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BMA's view of pharmacy flu service is 'appallingly negative'

Mandeep Mudhar: BMA's comments are inflammatory and inaccurate
Mandeep Mudhar: BMA's comments are inflammatory and inaccurate

Numark has branded the British Medical Association’s (BMA) claims about the pharmacy flu service as “appallingly negative”, and called for the doctors' union to “elaborate further”.

Andrew Green, GP clinical and prescribing policy lead at the BMA, accused the pharmacy flu service of “undermining good working relationships” between practices and pharmacists, and said last week it could “have long-term implications that reach well beyond the flu campaign”.

Dr Green also claimed that “at present, there is still no conclusive evidence that this particular scheme has demonstrated a significant increase in overall uptake”.

Mandeep Mudhar, Numark’s director of marketing and development, told C+D on Monday (September 4) he was “saddened at such an appallingly negative view from the BMA” and urged the union to look positively at how pharmacists and GPs can work together.

“We would like to ask the BMA to expand on [its] comments, which suggest there will be negative consequences for pharmacy in other areas [for] providing this very valuable service to patients,” Mr Mudhar said.

“Perhaps Dr Green would like to elaborate further?”

Numark believes the BMA’s comments to be “inflammatory and inaccurate”, he added.

“Lauded rather than criticised”

Mr Mudhar emphasised that the pharmacy flu service fulfils the needs of many patients, without the constraints of having to arrange an appointment.

“The service has no doubt reduced the burden and workload in GP practices, and actually should be lauded rather than criticised for this reason.”

If the criticism is based on the fact GPs see flu vaccinations in terms of “pure financial reward”, this is “short-sighted” and “takes us back to the dark days where services were the preserve of GPs alone”, Mr Mudhar said.

“[Almost] a million flu vaccinations from pharmacy cannot suggest that there are questions about an increase in overall uptake,” he added.

Find the latest guidance and links to all the up-to-date documents for the 2017-18 national flu service on the Pharmaceutical Services Negotiating Committee website.

How have GPs in your area reacted to the pharmacy flu service?

H Gokul, Community pharmacist

Gave flu jabs to people too scared of needles and unwilling to go to doctors because of the waiting. 

Gave over a hundred jabs in a few days to a grateful public who did not want to waste their their (patients) times going to doctors

david williams, Community pharmacist

Difficult one this. We would not like our income divided amongst others. Not saying GP's are correct in their attitude, after all, if patients found vaccinations at the surgery convenient and pleasant, they would still attend there, the fact they don't, is self explanatory. The real problem here is the changing face of healthcare. I work in a very disadvantaged area, with free prescriptions for all. Why therefore am I seeing more prescriptions from online doctors, why have I given a Flu vaccination to a patient, who offered to pay, rather than go the GP, where it was free,they did not know that it was free here at first.

The answer is, more and more people are changing their behaviours and prefer convenience, why take a day off work to see the GP-ring push doctor, call into the pharmacy at lunchtime for a Flu vac. The GP's have never had any competition ethic driving service. Thus they are not yet ready to deliver patient led services. Why don't they vaccinate everyone at the diabetic clinc, the asthma /COPD review/clinic? Answer of I don't have time, is the reason we should do them. Answer of why should I, is the reason patients come to me.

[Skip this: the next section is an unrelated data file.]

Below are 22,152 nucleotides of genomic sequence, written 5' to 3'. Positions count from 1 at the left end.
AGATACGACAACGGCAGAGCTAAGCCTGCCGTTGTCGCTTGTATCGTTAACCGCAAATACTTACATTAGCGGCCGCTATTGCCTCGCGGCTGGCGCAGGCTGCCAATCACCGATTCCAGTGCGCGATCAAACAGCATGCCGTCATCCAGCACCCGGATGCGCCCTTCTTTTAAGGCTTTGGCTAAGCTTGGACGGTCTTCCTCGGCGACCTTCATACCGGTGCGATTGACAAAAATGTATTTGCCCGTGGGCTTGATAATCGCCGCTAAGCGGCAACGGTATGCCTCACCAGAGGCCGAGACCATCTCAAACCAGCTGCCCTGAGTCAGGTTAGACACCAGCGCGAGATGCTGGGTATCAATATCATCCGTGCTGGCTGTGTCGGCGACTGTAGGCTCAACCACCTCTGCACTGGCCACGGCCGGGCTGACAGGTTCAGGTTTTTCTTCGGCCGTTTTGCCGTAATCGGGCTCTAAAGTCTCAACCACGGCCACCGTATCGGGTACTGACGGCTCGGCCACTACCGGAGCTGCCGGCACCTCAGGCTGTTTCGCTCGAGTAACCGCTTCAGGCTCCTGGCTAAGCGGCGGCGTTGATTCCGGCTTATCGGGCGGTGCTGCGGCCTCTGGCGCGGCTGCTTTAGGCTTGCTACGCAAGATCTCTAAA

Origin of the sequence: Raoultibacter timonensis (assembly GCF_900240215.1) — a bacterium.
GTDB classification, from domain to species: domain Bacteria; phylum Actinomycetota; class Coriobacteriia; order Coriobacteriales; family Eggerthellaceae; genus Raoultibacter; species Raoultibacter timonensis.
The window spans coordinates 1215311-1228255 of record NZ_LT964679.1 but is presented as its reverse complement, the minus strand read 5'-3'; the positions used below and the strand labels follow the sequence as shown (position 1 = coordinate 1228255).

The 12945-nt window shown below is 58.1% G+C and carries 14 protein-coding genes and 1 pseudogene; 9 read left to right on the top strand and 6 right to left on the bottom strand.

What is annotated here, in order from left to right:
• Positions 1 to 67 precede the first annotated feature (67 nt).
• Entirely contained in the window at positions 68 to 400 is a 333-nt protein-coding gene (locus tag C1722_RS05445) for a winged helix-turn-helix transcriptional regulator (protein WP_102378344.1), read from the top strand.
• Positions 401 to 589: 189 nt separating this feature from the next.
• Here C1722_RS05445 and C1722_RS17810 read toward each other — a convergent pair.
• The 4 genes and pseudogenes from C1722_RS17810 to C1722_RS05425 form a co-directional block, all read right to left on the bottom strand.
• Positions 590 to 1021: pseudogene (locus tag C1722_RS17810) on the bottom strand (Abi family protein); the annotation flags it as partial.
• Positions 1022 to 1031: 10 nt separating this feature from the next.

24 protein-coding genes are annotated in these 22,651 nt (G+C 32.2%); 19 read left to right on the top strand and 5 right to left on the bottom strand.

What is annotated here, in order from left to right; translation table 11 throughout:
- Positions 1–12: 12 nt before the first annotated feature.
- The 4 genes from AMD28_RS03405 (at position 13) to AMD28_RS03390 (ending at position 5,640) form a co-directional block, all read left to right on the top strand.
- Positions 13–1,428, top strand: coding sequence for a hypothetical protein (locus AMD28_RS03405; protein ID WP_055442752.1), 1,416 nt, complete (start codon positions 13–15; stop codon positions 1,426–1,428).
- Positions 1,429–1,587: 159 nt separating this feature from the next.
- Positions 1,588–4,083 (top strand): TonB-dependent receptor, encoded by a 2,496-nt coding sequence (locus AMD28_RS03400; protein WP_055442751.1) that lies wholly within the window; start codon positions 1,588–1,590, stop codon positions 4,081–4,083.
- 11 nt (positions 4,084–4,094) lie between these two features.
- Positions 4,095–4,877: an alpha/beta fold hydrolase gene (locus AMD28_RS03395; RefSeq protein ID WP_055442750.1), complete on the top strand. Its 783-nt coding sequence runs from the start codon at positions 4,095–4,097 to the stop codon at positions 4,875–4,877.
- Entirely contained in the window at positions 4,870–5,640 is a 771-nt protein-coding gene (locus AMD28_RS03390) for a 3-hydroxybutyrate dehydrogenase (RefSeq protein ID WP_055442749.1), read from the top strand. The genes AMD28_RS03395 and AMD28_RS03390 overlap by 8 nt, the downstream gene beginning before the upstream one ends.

The real solution is for the GP's to realise that patients are at the centre and modify their behaviours and services to deliver what the patient wants and then we would find more patients returning to the surgery. That I believe is fine, as long as they have a Flu vac, I really don't care where.

R Patel, Community pharmacist

Does the Dr have an opinion regarding the constant complaint of the workload and not enough time to spend with patients? Here , we are giving you time to release your and your nurse's burden and all you can do is undermine that help. Let's see some joint patient care between the professions.

Andrew Nicholson, Community pharmacist

Same old news,happens every year drs undervaluing flu vaccination service at pharmacy.I couldn't care less what they think as my patients return year after year!The real news should be the complete failure of delivery by Alliance healthcare!No delivery friday or saturday and aah deliveries are unreliable and intermittent at best!

Valentine Trodd, Community pharmacist

The GPs want to have their cake and eat it - always moaning about how busy and overworked they are, yet when someone tries to ease their workload they lash out.

Ilove Pharmacy, Non Pharmacist Branch Manager

It's only ever about the money. Throw them some ££££ and it gives them a new lease of life. All of a sudden workload burden solved like magic.

Keith Sykes, Community pharmacist

Just ask the patients what they prefer. An organised relaxed setting of their local pharmacy or the wet Saturday morning cattle market they are expected to turn up to.


Abid P, Primary care pharmacist

If both groups see the flu service as a cash cow then the issue is unlikely to get resolved.

SydBashford Sold&Retired&DeRegistered, Community pharmacist

Needed to be challenged. Well done Numark. Where was the NPA, Pharm Soc PSNC?

Meera Sharma, Community pharmacist

Well done for speaking out!

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